Contrarian Investors: Should Bombardier, Inc. Be on Your Shopping List?

Bombardier, Inc. (TSX:BBD.B) has stabilized in the back half of 2016, and investors are wondering if this is the right time to add the stock to their portfolios.

Let’s take a look at the current situation to see if the plane and train maker is an attractive contrarian pick today.

Rosy outlook

Bombardier’s management team seems to think 2017 is going to be a great year.

The company is targeting 50% adjusted earnings growth, driven by extensive cost cuts that will come as part of its restructuring activities, including the elimination of more than 14,000 jobs.

Beyond next year, Bombardier says it is still targeting breakeven cash flow by the end of 2018 and US$25 billion in revenue by 2020.

The company expects to see a 1-3% year-over-year increase in revenue in 2017.

More government aid

Bombardier received US$2.5 billion in 2016 from Quebec and the province’s pension fund, the CDPQ. The province forked over US$1 billion for a 49.5% stake in the CSeries program, and the CDPQ invested US$1.5 billion to acquire a 30% position in Bombardier Transportation, which is the rail division.

Bombardier also asked the federal government for US$1 billion last year, and is still ironing out a deal. The company says it now has the funds it needs to achieve its turnaround plan, but it’s looking for money from Ottawa to serve as as a buffer against any unexpected risks.

CSeries orders

The CSeries program is responsible for most of the pain the company and its shareholders have endured in recent years.

Back in February, Bombardier’s shares dropped below $1 as investors worried the CSeries was headed for the dust bin. The company hadn’t received a new order since September 2014.

Then Air Canada came to the rescue, followed by another large order from Delta Air Lines. The two deals probably saved the company, but analysts are concerned Bombardier might not make any money on those sales. The company took an “onerous” US$500 million charge against the CSeries planes that were sold in the first half of the year.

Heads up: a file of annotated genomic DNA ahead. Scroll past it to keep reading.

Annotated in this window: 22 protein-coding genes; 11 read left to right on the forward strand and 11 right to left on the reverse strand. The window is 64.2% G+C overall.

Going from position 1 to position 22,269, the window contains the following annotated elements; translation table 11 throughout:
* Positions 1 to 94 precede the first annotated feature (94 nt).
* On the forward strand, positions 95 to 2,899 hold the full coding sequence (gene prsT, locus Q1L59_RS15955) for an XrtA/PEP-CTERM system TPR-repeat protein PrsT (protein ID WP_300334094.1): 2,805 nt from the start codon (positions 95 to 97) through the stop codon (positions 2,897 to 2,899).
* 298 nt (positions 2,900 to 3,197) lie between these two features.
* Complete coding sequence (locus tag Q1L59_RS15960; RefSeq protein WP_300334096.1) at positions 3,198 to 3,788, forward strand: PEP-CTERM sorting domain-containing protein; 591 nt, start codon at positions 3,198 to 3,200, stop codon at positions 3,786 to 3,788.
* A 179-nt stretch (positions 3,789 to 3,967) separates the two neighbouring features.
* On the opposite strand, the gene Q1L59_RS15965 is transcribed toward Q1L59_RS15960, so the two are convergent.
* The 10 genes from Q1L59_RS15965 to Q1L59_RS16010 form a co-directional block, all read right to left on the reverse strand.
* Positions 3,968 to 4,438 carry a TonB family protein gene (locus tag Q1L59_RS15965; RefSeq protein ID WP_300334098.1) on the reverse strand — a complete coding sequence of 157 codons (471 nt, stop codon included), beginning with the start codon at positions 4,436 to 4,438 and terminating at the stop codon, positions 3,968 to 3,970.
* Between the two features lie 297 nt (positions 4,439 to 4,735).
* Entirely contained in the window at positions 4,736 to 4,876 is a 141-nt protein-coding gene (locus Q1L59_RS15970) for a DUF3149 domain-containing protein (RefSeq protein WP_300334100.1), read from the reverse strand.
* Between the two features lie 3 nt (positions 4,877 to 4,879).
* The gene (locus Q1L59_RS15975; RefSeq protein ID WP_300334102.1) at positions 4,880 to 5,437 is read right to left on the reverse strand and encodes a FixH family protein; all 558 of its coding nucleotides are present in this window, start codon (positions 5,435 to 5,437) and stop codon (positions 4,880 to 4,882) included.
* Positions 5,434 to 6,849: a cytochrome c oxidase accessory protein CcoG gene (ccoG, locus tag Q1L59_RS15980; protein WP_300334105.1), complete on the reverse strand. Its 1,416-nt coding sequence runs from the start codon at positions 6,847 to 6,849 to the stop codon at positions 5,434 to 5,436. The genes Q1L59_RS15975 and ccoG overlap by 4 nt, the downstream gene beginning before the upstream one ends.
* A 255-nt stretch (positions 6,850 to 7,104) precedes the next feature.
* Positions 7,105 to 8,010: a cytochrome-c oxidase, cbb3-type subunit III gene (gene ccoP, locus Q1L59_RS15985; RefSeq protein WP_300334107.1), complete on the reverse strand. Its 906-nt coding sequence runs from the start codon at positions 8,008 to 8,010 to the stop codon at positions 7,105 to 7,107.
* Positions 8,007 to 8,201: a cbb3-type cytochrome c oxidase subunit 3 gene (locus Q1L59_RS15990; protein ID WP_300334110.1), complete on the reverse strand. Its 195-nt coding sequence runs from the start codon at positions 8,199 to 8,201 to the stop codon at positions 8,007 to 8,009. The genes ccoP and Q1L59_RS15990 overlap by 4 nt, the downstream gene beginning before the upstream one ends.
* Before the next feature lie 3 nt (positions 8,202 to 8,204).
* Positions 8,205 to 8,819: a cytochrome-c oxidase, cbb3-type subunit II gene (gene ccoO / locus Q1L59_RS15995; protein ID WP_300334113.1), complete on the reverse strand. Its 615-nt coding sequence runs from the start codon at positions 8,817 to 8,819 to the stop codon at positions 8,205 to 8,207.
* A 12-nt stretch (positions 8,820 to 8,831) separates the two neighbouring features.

Going forward, investors will want to see another large order from a major carrier, but at better margins. If that happens, the stock could really take off as the market would start to believe the company might actually succeed.

Train trouble

Bombardier’s rail division has its own issues. The group is struggling to meet its obligations on a streetcar order for Toronto and for Light Rail Vehicles (LRVs) for Metrolinx, which is responsible for regional transport in Ontario.

Toronto has actually threatened to sue Bombardier, and Metrolinx recently announced plans to start the process of cancelling the order for 182 LRVs.

Whether or not anything will come of the threats is yet to be seen, but the rail group has a lot of work to do to get its act together.

Should you buy?

Bombardier is doing a good job of keeping up the positive spin, and it seems the analyst community is beginning to buy the hype.

I’m still not convinced the turnaround is fully on track, and the nearly US$9 billion debt load remains a significant risk.

Things are getting better, but I would still avoid the stock today.

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Fool contributor Andrew Walker has no position in any stocks mentioned.

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